You Could Be Part of the TrainMeUpMN Study and See How Exercise Benefits Metabolism
We all know that running is good for us, but what exactly does it do to our bodies? More specifically, how does it benefit our metabolism? Should you run in the morning, or is running at night just as good? When it comes to what we eat, should distance runners inhale as many calories as possible, or be especially particular about what we put into our bodies?
If you’d like to help answer some of these questions, perhaps you should signup for the University of Minnesota TrainMeUpMN study.
What is the TrainMeUpMN Study?
A University of Minnesota study is looking for active, lean subjects to see how exercise benefits metabolism, for the TrainMeUpMN study.
Researchers are looking for active, lean people (Age 18-40) who run regularly (>45 minutes running, 5 days per week) and who are otherwise in good health. Researchers are interested in how the subject’s body has adapted to exercise.
If you fit this description, no doubt you would have a lot of valuable information to offer the researchers. There’s a reason we run base miles in the winter, and focus on speed during race specific training. It is because our body needs time to adapt to the various demands of training.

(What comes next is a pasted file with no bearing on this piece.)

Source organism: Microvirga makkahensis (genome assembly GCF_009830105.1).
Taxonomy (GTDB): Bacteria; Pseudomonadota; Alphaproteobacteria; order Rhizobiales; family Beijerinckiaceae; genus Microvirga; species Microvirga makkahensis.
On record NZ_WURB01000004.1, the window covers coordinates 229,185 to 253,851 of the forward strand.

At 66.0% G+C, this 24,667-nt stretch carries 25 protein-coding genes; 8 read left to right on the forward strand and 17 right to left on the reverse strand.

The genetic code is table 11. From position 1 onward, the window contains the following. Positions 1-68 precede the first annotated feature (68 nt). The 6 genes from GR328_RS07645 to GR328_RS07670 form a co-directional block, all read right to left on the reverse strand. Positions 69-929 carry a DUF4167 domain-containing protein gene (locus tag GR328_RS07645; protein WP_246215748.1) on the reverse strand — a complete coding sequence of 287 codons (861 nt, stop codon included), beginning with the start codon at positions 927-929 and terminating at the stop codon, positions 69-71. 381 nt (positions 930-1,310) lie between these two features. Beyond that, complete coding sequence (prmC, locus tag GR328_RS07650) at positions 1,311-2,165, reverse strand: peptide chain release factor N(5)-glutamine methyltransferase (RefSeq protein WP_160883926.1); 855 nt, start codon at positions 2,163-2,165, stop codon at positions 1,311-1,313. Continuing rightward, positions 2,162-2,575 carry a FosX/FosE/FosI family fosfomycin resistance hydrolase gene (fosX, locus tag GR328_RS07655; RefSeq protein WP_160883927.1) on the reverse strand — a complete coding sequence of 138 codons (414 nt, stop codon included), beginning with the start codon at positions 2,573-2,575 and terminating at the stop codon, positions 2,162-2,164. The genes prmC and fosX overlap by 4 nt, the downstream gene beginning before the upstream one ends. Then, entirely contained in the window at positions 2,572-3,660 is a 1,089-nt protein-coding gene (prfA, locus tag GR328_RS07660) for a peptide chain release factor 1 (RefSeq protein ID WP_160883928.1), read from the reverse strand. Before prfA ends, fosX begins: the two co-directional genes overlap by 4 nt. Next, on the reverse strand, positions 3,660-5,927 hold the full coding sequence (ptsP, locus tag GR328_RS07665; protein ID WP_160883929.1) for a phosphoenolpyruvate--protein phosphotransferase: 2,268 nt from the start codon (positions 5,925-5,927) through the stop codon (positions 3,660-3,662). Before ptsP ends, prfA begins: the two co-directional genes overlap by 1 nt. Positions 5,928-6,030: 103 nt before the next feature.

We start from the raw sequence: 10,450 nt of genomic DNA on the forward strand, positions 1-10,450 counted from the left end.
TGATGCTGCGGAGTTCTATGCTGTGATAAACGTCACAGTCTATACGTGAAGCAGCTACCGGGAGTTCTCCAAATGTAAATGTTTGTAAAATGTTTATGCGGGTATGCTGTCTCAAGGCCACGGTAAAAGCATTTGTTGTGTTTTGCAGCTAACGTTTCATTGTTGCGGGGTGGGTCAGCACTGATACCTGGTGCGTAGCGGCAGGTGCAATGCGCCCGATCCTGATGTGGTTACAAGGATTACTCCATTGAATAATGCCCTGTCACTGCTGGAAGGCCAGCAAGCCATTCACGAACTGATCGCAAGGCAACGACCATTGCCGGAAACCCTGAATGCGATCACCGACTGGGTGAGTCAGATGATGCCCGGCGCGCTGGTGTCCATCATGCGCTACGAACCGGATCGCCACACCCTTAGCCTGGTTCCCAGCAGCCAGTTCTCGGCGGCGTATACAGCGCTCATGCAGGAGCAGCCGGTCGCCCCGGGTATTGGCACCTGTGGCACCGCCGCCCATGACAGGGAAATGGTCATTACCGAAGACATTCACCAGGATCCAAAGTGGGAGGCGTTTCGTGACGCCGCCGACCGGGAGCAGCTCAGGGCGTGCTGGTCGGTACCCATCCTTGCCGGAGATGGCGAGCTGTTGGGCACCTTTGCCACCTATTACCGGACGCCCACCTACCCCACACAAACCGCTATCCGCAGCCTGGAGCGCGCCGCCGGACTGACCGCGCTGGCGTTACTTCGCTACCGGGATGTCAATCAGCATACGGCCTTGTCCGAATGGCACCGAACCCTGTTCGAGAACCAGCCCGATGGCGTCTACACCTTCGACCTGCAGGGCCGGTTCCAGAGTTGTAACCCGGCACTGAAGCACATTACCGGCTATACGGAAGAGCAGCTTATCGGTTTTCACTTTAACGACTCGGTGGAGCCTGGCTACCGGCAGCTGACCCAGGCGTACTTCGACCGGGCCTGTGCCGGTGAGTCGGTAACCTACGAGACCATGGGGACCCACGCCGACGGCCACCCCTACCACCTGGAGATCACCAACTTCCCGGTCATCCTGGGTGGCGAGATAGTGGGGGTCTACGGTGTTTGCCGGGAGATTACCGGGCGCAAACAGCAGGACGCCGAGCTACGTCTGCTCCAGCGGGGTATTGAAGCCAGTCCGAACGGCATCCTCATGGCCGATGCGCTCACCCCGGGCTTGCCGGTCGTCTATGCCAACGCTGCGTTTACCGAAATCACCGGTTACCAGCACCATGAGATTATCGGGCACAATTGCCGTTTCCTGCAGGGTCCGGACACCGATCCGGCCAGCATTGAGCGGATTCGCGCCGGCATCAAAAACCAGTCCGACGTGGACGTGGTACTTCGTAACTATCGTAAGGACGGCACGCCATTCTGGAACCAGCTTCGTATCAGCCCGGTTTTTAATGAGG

How has yours adapted?
What is Involved in the Study?
The study will involve 4 outpatient visits to the University of Minnesota over the course of approximately 3 months. According to Tyler Bosch, PhD at the University of Minnesota Medical School,
Researchers will measure VO2max, body composition using DXA, and muscle fat content. Researchers will measure muscle fat content by sampling muscle using a small needle in an outpatient procedure with local anesthesia (1 from each leg, 2 biopsies total). Each muscle sample will be roughly the size of 2 pencil erasers. The procedure is a well-established technique which has been performed on high-level athletes for muscle evaluation.
It is a paid study, so you will be compensated for your time (and muscle fat). For more information, contact Tyler Bosch or Anne Bantle at email@example.com or call 612-301-8309.
Let’s help them out so we can better understand what makes us tick and, ultimately, make us stronger runners.